(News Reports by Sushma Sabnis)


Surreal Rebellion of Obese Animals- Santosh Morajkar

Santosh Morajkar lives in Goa. When he works, he works in Goa. Living and working make him a Goan. If not he is a Goan by nature. He can be a stereotypical Goan person. But he is different. How different an artist is Santosh Morajkar, JohnyML finds out:

(Santosh Morajkar)

Santosh Morajkar is happy when he is under the influence of alcohol. When he is not, he is happier. Being happy and happier at the same time has created some happiest moments for him in his creative life. Happiest are those moments when an art buyer, who could even be a first timer, falls for the charm of Morajkar’s spirited words. Morajkar is direct, simple and to the point when he speak about his works and life. He wants dignity both as an artist and as a social being. He does not mince words when it comes to critiquing his fellow artists’ works. His friends say that at times Morajkar is ‘removed’ from critical scenes. And they love Morajkar’s happy and happier moods because he speaks up often for them more than he does for himself. And Santosh Morajkar is a Goan artist.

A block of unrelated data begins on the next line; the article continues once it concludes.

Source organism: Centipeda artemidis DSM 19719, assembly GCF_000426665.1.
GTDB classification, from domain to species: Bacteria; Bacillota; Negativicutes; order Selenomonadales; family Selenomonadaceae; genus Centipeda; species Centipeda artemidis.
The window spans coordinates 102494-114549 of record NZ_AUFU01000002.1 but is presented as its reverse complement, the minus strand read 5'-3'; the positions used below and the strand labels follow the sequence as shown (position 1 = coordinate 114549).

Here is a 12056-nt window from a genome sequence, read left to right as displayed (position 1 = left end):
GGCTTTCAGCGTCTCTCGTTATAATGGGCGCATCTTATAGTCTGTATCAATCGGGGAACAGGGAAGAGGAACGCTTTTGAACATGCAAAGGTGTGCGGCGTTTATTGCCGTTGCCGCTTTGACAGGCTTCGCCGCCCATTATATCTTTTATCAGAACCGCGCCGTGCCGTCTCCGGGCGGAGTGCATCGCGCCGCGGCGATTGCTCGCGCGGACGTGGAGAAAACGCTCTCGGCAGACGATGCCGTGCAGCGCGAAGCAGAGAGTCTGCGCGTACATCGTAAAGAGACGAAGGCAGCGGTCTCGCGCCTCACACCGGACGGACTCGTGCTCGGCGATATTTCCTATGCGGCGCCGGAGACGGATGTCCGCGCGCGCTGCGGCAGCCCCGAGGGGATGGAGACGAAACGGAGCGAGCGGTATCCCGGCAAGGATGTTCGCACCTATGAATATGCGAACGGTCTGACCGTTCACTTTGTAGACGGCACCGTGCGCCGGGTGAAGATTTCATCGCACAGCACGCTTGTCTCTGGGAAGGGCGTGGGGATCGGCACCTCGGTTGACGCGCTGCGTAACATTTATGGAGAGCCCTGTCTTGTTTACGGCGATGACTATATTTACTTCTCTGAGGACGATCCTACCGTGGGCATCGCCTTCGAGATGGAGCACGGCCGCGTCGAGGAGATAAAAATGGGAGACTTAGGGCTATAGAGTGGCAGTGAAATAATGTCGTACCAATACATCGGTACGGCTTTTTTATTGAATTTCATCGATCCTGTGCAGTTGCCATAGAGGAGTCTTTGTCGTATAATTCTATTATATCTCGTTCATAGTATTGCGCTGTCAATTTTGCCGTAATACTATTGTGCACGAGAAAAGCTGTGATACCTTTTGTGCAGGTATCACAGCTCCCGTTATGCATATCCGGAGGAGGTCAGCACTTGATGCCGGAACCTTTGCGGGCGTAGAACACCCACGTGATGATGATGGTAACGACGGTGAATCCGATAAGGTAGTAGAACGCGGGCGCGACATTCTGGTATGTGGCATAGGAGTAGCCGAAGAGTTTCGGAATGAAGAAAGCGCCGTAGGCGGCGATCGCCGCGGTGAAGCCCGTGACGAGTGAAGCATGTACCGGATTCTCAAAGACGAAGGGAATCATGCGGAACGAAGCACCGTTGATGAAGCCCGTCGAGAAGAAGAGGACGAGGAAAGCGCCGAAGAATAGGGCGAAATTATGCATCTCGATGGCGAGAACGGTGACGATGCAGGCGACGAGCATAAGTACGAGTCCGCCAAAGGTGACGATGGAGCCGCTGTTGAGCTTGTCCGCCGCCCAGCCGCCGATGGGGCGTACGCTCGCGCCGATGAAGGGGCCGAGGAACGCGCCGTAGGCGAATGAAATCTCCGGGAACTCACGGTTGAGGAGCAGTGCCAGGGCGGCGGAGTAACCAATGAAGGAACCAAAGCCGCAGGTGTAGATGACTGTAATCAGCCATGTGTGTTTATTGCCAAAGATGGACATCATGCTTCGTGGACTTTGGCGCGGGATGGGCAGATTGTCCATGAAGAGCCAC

May be all what I have said about Morajkar could sound quite stereotypical as this is how most of the Goan/s are portrayed in the popular culture; bindaas, fun loving people. Morajkar is bindaas not only because he is a Goan but also his perpetual rebellious nature. He may bargain with a first time buyer in a weekly market where he set up his stall but he will not yield to the pressures put on him by galleries. He works with galleries in his own terms. This sense of freedom comes from his own sense of artistic dignity, rebelliousness and ask-the-society-to-go-to-hell attitude. He is liked and disliked for his outspokenness. But none can write him off because he creates his art.